Risk
8/29/2008
10:09 PM
George V. Hulme
George V. Hulme
Commentary
Connect Directly
RSS
E-Mail
50%
50%

BNY Mellon Data Breach Potentially Massive

It was in May when we noted an investigation launched by the authorities in the state of Connecticut into a backup tape lost by the Bank of New York Mellon. The results of that investigation are in, and they don't look good.

It was in May when we noted an investigation launched by the authorities in the state of Connecticut into a backup tape lost by the Bank of New York Mellon. The results of that investigation are in, and they don't look good.First, some background (which is available in my earlier post, here). A backup 10 unencrypted backup tapes with millions of customers' information had gone missing on Feb. 27, and the Connecticut authorities wanted to know more, as there were up to half-million Connecticut residents private information place at risk.

Here's what those (unencrypted) tapes contained, according to Attorney General Blumenthal's letter:

BNY representatives informed my office that the information on the tapes contained, at a minimum, Social Security numbers, names and addresses, and possibly bank account numbers and balances.

That's just great, isn't it.

At first, we thought there were 4 million whose private financial information was on those tapes; turns out now that there could be up to 10 million. Here's what Connecticut Gov. M. Jodi Rell has to say in a statement released yesterday:

"It is simply outrageous that this mountain of information was not better protected and it is equally outrageous that we are hearing about a possible six million additional individuals and businesses six months after the fact," Governor Rell said. "We fear a substantial number of Connecticut residents are among this latest group."

I couldn't agree more. There is absolutely no acceptable excuse as to why this information was not encrypted on these tapes. None.

The BNY Mellon has set up this Web site for those who may have been affected by this incident.

Comment  | 
Print  |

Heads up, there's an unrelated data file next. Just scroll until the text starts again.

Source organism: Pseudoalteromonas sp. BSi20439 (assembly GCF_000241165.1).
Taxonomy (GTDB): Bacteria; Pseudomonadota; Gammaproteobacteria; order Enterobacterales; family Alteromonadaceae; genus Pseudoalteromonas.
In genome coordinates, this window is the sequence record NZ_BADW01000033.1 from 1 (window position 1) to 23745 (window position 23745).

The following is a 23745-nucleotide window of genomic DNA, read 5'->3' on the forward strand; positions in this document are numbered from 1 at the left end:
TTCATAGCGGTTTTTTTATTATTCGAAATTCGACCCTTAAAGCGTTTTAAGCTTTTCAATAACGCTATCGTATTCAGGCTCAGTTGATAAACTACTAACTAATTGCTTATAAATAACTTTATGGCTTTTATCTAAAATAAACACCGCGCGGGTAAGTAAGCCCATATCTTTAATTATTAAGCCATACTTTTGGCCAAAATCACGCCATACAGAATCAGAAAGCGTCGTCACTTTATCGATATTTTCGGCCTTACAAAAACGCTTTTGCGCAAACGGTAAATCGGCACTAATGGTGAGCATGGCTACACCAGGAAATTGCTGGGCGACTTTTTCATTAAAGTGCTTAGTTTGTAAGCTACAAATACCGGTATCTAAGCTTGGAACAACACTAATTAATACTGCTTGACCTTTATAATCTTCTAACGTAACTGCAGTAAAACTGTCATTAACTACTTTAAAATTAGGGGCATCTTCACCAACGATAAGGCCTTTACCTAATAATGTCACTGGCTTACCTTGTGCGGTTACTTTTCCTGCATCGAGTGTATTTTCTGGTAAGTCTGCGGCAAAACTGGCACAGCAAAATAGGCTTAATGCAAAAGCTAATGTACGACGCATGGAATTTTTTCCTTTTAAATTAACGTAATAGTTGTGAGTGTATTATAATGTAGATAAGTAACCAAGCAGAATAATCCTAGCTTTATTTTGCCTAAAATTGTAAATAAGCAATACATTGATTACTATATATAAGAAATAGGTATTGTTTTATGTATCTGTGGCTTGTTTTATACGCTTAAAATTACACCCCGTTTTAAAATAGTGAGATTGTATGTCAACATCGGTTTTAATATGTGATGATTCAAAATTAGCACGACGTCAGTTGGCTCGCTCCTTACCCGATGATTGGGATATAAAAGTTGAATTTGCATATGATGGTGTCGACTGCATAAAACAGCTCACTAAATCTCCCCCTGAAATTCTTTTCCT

More Insights
Register for Dark Reading Newsletters
White Papers
Flash Poll
Current Issue
Cartoon
Video
Slideshows
Twitter Feed
Dark Reading - Bug Report
Bug Report
Enterprise Vulnerabilities
From DHS/US-CERT's National Vulnerability Database
CVE-2013-7392
Published: 2014-07-22
Gitlist allows remote attackers to execute arbitrary commands via shell metacharacters in a file name to Source/.

CVE-2014-2385
Published: 2014-07-22
Multiple cross-site scripting (XSS) vulnerabilities in the web UI in Sophos Anti-Virus for Linux before 9.6.1 allow local users to inject arbitrary web script or HTML via the (1) newListList:ExcludeFileOnExpression, (2) newListList:ExcludeFilesystems, or (3) newListList:ExcludeMountPaths parameter t...

CVE-2014-3518
Published: 2014-07-22
jmx-remoting.sar in JBoss Remoting, as used in Red Hat JBoss Enterprise Application Platform (JEAP) 5.2.0, Red Hat JBoss BRMS 5.3.1, Red Hat JBoss Portal Platform 5.2.2, and Red Hat JBoss SOA Platform 5.3.1, does not properly implement the JSR 160 specification, which allows remote attackers to exec...

CVE-2014-3530
Published: 2014-07-22
The org.picketlink.common.util.DocumentUtil.getDocumentBuilderFactory method in PicketLink, as used in Red Hat JBoss Enterprise Application Platform (JBEAP) 5.2.0 and 6.2.4, expands entity references, which allows remote attackers to read arbitrary code and possibly have other unspecified impact via...

CVE-2014-4326
Published: 2014-07-22
Elasticsearch Logstash 1.0.14 through 1.4.x before 1.4.2 allows remote attackers to execute arbitrary commands via a crafted event in (1) zabbix.rb or (2) nagios_nsca.rb in outputs/.

Best of the Web
Dark Reading Radio
Archived Dark Reading Radio
Where do information security startups come from? More important, how can I tell a good one from a flash in the pan? Learn how to separate ITSec wheat from chaff in this episode.